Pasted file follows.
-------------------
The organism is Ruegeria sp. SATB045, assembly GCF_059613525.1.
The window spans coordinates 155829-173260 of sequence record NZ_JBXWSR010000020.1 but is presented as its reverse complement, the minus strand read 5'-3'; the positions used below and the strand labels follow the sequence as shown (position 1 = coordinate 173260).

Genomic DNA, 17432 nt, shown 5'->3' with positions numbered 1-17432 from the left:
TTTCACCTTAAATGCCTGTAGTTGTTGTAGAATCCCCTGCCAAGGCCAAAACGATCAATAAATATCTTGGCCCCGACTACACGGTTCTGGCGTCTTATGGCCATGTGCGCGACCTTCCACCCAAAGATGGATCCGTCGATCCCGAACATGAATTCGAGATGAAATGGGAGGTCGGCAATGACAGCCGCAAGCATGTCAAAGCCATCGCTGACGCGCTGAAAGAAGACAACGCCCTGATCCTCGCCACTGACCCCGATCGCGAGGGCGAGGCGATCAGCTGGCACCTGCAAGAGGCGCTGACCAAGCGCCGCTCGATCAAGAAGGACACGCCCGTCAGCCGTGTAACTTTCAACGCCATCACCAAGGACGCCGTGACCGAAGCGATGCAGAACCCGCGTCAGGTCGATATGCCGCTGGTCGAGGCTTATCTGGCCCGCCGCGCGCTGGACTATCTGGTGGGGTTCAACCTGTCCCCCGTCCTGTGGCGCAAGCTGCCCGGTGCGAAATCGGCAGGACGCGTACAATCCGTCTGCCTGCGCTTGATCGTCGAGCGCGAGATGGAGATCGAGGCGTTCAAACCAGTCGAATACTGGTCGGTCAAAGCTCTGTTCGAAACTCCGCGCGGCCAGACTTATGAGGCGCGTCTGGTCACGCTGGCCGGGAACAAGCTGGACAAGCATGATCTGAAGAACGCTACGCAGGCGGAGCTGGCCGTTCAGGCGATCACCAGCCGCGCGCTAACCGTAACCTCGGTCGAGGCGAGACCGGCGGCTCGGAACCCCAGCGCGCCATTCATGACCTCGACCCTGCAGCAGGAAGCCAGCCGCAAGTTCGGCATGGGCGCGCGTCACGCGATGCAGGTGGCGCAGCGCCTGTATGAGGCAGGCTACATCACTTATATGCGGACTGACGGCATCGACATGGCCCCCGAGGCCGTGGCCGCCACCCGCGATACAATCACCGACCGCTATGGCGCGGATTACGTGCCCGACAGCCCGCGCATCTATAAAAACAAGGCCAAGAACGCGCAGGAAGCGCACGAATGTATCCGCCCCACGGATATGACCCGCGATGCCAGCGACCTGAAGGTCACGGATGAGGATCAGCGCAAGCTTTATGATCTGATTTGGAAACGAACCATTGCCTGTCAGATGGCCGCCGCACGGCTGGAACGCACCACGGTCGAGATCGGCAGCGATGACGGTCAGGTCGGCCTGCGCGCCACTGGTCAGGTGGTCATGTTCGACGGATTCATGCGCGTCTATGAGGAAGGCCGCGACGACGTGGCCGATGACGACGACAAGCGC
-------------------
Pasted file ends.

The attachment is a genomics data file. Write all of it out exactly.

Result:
The organism is Ruegeria sp. SATB045, assembly GCF_059613525.1.
The window spans coordinates 155829-173260 of sequence record NZ_JBXWSR010000020.1 but is presented as its reverse complement, the minus strand read 5'-3'; the positions used below and the strand labels follow the sequence as shown (position 1 = coordinate 173260).

Genomic DNA, 17432 nt, shown 5'->3' with positions numbered 1-17432 from the left:
TTTCACCTTAAATGCCTGTAGTTGTTGTAGAATCCCCTGCCAAGGCCAAAACGATCAATAAATATCTTGGCCCCGACTACACGGTTCTGGCGTCTTATGGCCATGTGCGCGACCTTCCACCCAAAGATGGATCCGTCGATCCCGAACATGAATTCGAGATGAAATGGGAGGTCGGCAATGACAGCCGCAAGCATGTCAAAGCCATCGCTGACGCGCTGAAAGAAGACAACGCCCTGATCCTCGCCACTGACCCCGATCGCGAGGGCGAGGCGATCAGCTGGCACCTGCAAGAGGCGCTGACCAAGCGCCGCTCGATCAAGAAGGACACGCCCGTCAGCCGTGTAACTTTCAACGCCATCACCAAGGACGCCGTGACCGAAGCGATGCAGAACCCGCGTCAGGTCGATATGCCGCTGGTCGAGGCTTATCTGGCCCGCCGCGCGCTGGACTATCTGGTGGGGTTCAACCTGTCCCCCGTCCTGTGGCGCAAGCTGCCCGGTGCGAAATCGGCAGGACGCGTACAATCCGTCTGCCTGCGCTTGATCGTCGAGCGCGAGATGGAGATCGAGGCGTTCAAACCAGTCGAATACTGGTCGGTCAAAGCTCTGTTCGAAACTCCGCGCGGCCAGACTTATGAGGCGCGTCTGGTCACGCTGGCCGGGAACAAGCTGGACAAGCATGATCTGAAGAACGCTACGCAGGCGGAGCTGGCCGTTCAGGCGATCACCAGCCGCGCGCTAACCGTAACCTCGGTCGAGGCGAGACCGGCGGCTCGGAACCCCAGCGCGCCATTCATGACCTCGACCCTGCAGCAGGAAGCCAGCCGCAAGTTCGGCATGGGCGCGCGTCACGCGATGCAGGTGGCGCAGCGCCTGTATGAGGCAGGCTACATCACTTATATGCGGACTGACGGCATCGACATGGCCCCCGAGGCCGTGGCCGCCACCCGCGATACAATCACCGACCGCTATGGCGCGGATTACGTGCCCGACAGCCCGCGCATCTATAAAAACAAGGCCAAGAACGCGCAGGAAGCGCACGAATGTATCCGCCCCACGGATATGACCCGCGATGCCAGCGACCTGAAGGTCACGGATGAGGATCAGCGCAAGCTTTATGATCTGATTTGGAAACGAACCATTGCCTGTCAGATGGCCGCCGCACGGCTGGAACGCACCACGGTCGAGATCGGCAGCGATGACGGTCAGGTCGGCCTGCGCGCCACTGGTCAGGTGGTCATGTTCGACGGATTCATGCGCGTCTATGAGGAAGGCCGCGACGACGTGGCCGATGACGACGACAAGCGC